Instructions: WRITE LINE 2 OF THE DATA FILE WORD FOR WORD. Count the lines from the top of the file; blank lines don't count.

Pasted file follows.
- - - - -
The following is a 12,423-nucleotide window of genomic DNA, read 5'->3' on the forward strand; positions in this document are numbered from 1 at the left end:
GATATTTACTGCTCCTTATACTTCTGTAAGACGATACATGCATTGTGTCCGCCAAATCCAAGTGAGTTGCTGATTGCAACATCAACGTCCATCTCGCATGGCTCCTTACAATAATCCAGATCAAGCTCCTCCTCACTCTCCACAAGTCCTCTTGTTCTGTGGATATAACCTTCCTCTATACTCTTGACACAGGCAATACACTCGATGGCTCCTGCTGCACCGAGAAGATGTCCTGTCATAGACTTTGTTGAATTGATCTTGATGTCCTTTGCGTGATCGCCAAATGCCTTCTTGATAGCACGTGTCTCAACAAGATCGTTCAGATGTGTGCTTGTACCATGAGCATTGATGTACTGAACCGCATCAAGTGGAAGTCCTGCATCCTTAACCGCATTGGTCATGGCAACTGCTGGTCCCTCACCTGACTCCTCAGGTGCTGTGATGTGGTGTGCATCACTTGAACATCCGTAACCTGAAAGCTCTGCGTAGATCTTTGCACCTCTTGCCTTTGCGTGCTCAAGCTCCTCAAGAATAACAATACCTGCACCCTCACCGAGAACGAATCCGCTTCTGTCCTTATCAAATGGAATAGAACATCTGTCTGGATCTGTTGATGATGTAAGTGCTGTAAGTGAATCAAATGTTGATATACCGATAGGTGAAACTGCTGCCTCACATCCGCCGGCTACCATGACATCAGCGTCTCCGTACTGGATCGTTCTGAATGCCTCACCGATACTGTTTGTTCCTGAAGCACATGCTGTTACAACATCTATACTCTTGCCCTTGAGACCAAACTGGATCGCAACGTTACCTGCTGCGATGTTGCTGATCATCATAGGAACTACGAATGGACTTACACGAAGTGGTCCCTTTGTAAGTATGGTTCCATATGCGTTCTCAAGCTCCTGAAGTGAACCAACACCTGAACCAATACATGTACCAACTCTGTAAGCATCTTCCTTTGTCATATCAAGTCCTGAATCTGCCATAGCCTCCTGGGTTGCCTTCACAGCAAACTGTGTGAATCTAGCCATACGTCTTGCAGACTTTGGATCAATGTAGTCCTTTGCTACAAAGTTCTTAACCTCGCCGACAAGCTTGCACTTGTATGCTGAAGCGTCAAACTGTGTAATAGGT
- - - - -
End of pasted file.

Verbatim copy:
GATATTTACTGCTCCTTATACTTCTGTAAGACGATACATGCATTGTGTCCGCCAAATCCAAGTGAGTTGCTGATTGCAACATCAACGTCCATCTCGCATGGCTCCTTACAATAATCCAGATCAAGCTCCTCCTCACTCTCCACAAGTCCTCTTGTTCTGTGGATATAACCTTCCTCTATACTCTTGACACAGGCAATACACTCGATGGCTCCTGCTGCACCGAGAAGATGTCCTGTCATAGACTTTGTTGAATTGATCTTGATGTCCTTTGCGTGATCGCCAAATGCCTTCTTGATAGCACGTGTCTCAACAAGATCGTTCAGATGTGTGCTTGTACCATGAGCATTGATGTACTGAACCGCATCAAGTGGAAGTCCTGCATCCTTAACCGCATTGGTCATGGCAACTGCTGGTCCCTCACCTGACTCCTCAGGTGCTGTGATGTGGTGTGCATCACTTGAACATCCGTAACCTGAAAGCTCTGCGTAGATCTTTGCACCTCTTGCCTTTGCGTGCTCAAGCTCCTCAAGAATAACAATACCTGCACCCTCACCGAGAACGAATCCGCTTCTGTCCTTATCAAATGGAATAGAACATCTGTCTGGATCTGTTGATGATGTAAGTGCTGTAAGTGAATCAAATGTTGATATACCGATAGGTGAAACTGCTGCCTCACATCCGCCGGCTACCATGACATCAGCGTCTCCGTACTGGATCGTTCTGAATGCCTCACCGATACTGTTTGTTCCTGAAGCACATGCTGTTACAACATCTATACTCTTGCCCTTGAGACCAAACTGGATCGCAACGTTACCTGCTGCGATGTTGCTGATCATCATAGGAACTACGAATGGACTTACACGAAGTGGTCCCTTTGTAAGTATGGTTCCATATGCGTTCTCAAGCTCCTGAAGTGAACCAACACCTGAACCAATACATGTACCAACTCTGTAAGCATCTTCCTTTGTCATATCAAGTCCTGAATCTGCCATAGCCTCCTGGGTTGCCTTCACAGCAAACTGTGTGAATCTAGCCATACGTCTTGCAGACTTTGGATCAATGTAGTCCTTTGCTACAAAGTTCTTAACCTCGCCGACAAGCTTGCACTTGTATGCTGAAGCGTCAAACTGTGTAATAGGT